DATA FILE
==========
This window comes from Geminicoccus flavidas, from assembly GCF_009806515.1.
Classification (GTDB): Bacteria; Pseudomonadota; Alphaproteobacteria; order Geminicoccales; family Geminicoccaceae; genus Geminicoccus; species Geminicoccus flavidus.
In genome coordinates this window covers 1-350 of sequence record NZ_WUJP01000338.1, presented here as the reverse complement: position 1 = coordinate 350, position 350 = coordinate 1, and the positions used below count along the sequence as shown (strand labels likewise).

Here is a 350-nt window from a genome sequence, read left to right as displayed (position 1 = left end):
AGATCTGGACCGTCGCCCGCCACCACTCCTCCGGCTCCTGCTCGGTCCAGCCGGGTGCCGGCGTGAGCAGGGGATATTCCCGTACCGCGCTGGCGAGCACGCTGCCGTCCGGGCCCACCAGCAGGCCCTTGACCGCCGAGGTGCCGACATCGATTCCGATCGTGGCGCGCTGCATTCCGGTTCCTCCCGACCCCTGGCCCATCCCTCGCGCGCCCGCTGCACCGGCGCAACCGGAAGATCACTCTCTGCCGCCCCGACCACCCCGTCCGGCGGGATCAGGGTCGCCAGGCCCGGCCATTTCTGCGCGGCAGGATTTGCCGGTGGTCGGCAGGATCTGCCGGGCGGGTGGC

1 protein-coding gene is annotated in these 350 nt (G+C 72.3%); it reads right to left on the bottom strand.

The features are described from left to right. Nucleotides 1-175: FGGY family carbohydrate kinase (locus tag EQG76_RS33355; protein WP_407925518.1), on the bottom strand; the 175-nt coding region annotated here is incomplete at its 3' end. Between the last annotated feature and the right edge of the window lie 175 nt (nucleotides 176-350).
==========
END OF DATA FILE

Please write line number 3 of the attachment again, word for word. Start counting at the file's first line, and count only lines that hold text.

In genome coordinates this window covers 1-350 of sequence record NZ_WUJP01000338.1, presented here as the reverse complement: position 1 = coordinate 350, position 350 = coordinate 1, and the positions used below count along the sequence as shown (strand labels likewise).